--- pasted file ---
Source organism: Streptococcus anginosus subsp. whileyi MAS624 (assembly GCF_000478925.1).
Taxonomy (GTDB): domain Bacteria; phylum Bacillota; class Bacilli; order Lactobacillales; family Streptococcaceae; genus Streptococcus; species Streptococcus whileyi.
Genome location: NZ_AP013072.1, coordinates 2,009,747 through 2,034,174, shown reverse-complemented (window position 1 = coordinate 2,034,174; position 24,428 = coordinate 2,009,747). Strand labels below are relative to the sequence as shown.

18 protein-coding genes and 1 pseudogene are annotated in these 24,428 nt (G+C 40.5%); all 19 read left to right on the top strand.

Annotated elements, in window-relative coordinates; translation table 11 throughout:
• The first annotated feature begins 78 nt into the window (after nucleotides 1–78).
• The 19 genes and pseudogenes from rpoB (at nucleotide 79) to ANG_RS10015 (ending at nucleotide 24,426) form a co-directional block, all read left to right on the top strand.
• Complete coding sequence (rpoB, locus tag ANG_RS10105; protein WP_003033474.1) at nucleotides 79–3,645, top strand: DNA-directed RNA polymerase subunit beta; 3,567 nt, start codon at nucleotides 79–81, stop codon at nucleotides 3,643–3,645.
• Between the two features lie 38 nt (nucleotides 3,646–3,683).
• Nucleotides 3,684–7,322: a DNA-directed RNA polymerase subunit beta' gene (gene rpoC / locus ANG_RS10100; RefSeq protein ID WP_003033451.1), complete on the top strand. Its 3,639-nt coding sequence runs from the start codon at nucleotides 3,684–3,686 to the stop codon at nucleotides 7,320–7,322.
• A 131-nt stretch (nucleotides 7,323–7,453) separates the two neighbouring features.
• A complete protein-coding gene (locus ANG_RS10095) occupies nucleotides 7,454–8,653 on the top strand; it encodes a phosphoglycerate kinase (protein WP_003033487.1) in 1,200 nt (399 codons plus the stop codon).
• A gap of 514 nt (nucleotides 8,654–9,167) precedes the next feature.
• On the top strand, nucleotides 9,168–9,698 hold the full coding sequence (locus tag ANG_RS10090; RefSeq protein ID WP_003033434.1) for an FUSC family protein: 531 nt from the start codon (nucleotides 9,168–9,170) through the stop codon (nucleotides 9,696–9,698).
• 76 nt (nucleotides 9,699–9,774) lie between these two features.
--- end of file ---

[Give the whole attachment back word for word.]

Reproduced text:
Source organism: Streptococcus anginosus subsp. whileyi MAS624 (assembly GCF_000478925.1).
Taxonomy (GTDB): domain Bacteria; phylum Bacillota; class Bacilli; order Lactobacillales; family Streptococcaceae; genus Streptococcus; species Streptococcus whileyi.
Genome location: NZ_AP013072.1, coordinates 2,009,747 through 2,034,174, shown reverse-complemented (window position 1 = coordinate 2,034,174; position 24,428 = coordinate 2,009,747). Strand labels below are relative to the sequence as shown.

18 protein-coding genes and 1 pseudogene are annotated in these 24,428 nt (G+C 40.5%); all 19 read left to right on the top strand.

Annotated elements, in window-relative coordinates; translation table 11 throughout:
• The first annotated feature begins 78 nt into the window (after nucleotides 1–78).
• The 19 genes and pseudogenes from rpoB (at nucleotide 79) to ANG_RS10015 (ending at nucleotide 24,426) form a co-directional block, all read left to right on the top strand.
• Complete coding sequence (rpoB, locus tag ANG_RS10105; protein WP_003033474.1) at nucleotides 79–3,645, top strand: DNA-directed RNA polymerase subunit beta; 3,567 nt, start codon at nucleotides 79–81, stop codon at nucleotides 3,643–3,645.
• Between the two features lie 38 nt (nucleotides 3,646–3,683).
• Nucleotides 3,684–7,322: a DNA-directed RNA polymerase subunit beta' gene (gene rpoC / locus ANG_RS10100; RefSeq protein ID WP_003033451.1), complete on the top strand. Its 3,639-nt coding sequence runs from the start codon at nucleotides 3,684–3,686 to the stop codon at nucleotides 7,320–7,322.
• A 131-nt stretch (nucleotides 7,323–7,453) separates the two neighbouring features.
• A complete protein-coding gene (locus ANG_RS10095) occupies nucleotides 7,454–8,653 on the top strand; it encodes a phosphoglycerate kinase (protein WP_003033487.1) in 1,200 nt (399 codons plus the stop codon).
• A gap of 514 nt (nucleotides 8,654–9,167) precedes the next feature.
• On the top strand, nucleotides 9,168–9,698 hold the full coding sequence (locus tag ANG_RS10090; RefSeq protein ID WP_003033434.1) for an FUSC family protein: 531 nt from the start codon (nucleotides 9,168–9,170) through the stop codon (nucleotides 9,696–9,698).
• 76 nt (nucleotides 9,699–9,774) lie between these two features.